It Really is About the 99% Perspiration
Catching up on some reading this week, I came across this excellent piece in The Atlantic, which claimed that “The Age of Tech is Over.” The following passage resonated:
“Software ate media, and media went down pretty smoothly. Now it has to gnaw through the harder, crunchier parts of the global economy.”
Witnessing the incredible pace of change and progress within the tech sector over the past decade has been breathtaking. Exactly 10 years ago this week, global stocks bottomed out in the aftermath of the financial crisis. Today, we live in a world where a list of the world’s most valuable corporations is almost entirely dominated by big tech.
However, as the Atlantic piece and others have emphasized, “tech” is not a sector in its own right anymore. Every company in every industry is using technology, to grow, innovate, and improve. The big tech companies we know well, (Google, Facebook, Netflix, Amazon, etc), in reality are tech-enabled media companies that leap-frogged “old generation” media companies to establish their dominance in the attention and advertising industry.
But just because the pace has been so swift in the media world, it can be tempting to assume that the speed of disruption will be just as swift in other industries. Since Origin operates within one of those “crunchier parts” – namely, the capital markets – we are acutely aware of the dangers inherent in believing that technology’s progress will be easily replicated across all industries.
In reality, this march will slow. The enthusiasm and hot air that’s giving tech startups over-inflated valuations and has banks scrambling to build anything that has ‘blockchain’ or ‘AI’ in the title will fade.
And that’s good news, especially for those of us who work in and around financial services. For friends and partners on trading floors and in investment banks, and who might have been getting sweaty-palmed about their jobs and livelihoods (see Anthony Jenkins’ “uber moment“), it means breathing a small sigh of relief. Automation – unlike blockchain or A.I. – is here but it will benefit financial services for the foreseeable future, helping good people do better jobs.
A slowing of the technology train will also focus the minds of those of us who are building technology businesses, especially if we’re in one of the “crunchier” sectors. When the pressure ratchets up, and the funding environment turns tougher, it’s important that we resist the temptation of “glamour projects“, as McKinsey calls them. These projects emerge as:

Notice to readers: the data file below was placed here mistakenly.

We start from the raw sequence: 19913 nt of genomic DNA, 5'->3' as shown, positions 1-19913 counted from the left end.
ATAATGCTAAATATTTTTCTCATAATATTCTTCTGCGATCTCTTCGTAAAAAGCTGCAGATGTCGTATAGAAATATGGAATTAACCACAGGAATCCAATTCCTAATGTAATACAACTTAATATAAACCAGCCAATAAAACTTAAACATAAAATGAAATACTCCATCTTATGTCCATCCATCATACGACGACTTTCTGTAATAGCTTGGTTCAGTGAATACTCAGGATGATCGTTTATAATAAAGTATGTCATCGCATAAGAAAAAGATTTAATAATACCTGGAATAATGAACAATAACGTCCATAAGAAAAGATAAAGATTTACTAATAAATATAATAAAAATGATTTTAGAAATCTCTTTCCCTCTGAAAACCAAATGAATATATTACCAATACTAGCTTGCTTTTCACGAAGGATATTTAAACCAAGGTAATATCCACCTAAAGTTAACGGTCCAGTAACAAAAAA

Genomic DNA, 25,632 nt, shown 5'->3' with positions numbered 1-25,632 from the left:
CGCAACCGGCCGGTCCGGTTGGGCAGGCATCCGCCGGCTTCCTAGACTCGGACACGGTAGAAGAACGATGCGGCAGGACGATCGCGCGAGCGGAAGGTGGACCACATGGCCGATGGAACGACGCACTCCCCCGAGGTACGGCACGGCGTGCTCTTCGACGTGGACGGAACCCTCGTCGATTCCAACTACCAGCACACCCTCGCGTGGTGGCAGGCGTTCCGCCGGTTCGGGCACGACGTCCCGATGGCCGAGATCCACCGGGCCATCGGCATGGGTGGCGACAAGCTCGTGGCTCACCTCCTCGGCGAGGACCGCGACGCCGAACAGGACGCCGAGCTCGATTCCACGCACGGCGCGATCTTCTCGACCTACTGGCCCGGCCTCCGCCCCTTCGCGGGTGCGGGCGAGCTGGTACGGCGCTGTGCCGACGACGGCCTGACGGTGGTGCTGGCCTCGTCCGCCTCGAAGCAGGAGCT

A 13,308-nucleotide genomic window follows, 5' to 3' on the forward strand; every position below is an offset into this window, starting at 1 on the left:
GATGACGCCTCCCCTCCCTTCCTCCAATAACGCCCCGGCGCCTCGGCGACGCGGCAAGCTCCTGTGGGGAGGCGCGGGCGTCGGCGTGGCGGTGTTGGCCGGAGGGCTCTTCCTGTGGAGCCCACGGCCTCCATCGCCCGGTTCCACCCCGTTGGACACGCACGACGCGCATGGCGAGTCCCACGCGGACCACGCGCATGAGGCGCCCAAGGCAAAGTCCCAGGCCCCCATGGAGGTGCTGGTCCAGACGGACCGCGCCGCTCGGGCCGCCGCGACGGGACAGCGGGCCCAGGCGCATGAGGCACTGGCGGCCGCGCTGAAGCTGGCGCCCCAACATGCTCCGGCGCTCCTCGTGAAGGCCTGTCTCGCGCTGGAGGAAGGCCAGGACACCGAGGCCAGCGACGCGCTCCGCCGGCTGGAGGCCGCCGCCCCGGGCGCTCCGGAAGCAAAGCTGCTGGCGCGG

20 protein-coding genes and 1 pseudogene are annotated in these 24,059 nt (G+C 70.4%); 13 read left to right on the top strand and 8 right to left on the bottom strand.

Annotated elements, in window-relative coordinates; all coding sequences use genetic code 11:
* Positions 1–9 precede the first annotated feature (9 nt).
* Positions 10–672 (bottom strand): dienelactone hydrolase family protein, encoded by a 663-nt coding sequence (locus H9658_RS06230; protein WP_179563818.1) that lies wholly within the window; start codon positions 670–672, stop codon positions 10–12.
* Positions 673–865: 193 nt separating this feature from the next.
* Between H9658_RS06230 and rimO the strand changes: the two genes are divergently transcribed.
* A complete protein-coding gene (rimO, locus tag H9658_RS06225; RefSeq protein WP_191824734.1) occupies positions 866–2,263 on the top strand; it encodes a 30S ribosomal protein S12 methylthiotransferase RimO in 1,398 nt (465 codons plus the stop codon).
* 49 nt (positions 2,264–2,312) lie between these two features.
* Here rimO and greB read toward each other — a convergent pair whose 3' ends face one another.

“…many companies struggle to find the balance between investing in projects designed to grow the business versus those required to run the business. As a result, they tend to underinvest in so-called unremarkable projects.”
Once the wrong path is chosen, it’s hard to change course. Vanity projects can be highly distracting, especially when they’re only being pursued in order to, either, get people talking or, even worse, wow investors into closing a funding round.
As we know, survivorship bias within business media leads to a collective fascination with terms like “innovation” and “silver bullets”. That’s understandable. We’re humans, after all, possessed by an array of wild urges that we use to mould the world to our world view. We’re also all magpies, forever attracted by shiny, new things.
This approach can lead to overweight investment into moonshots, whereby you seek to do something highly original and flash that has little chance of short term gain or profit. When building from a firm base, a certain portion of business development should be about dreaming big and shooting for that world-changing product or idea. But when times get tough, moonshots don’t hit the target quick enough.
The belief that you have to be highly original or profoundly different is one of the great business myths of our age. To build a successful business, you don’t have to be truly revolutionary. After 4 years building our community, we deeply appreciate Thomas Edison’s famous remark about “1% inspiration, and 99% perspiration.” Excellence paired with consistency and stamina will almost always outlast “the next big thing.” As we think about how the capital markets will evolve, we are forever guided by this principle, to ensure we’re building products and laying down infrastructure that will actually be used by our customers, the issuers and dealers who drive the markets.
As the next chapter of the technology story plays out, it’s worth thinking carefully about what you and your business should be focusing on when times get weird. It’s likely worth turning down the bandwidth devoted to glamour projects and moonshots and turning up the focus on real service and value for users. This approach will drive growth, even in hard times.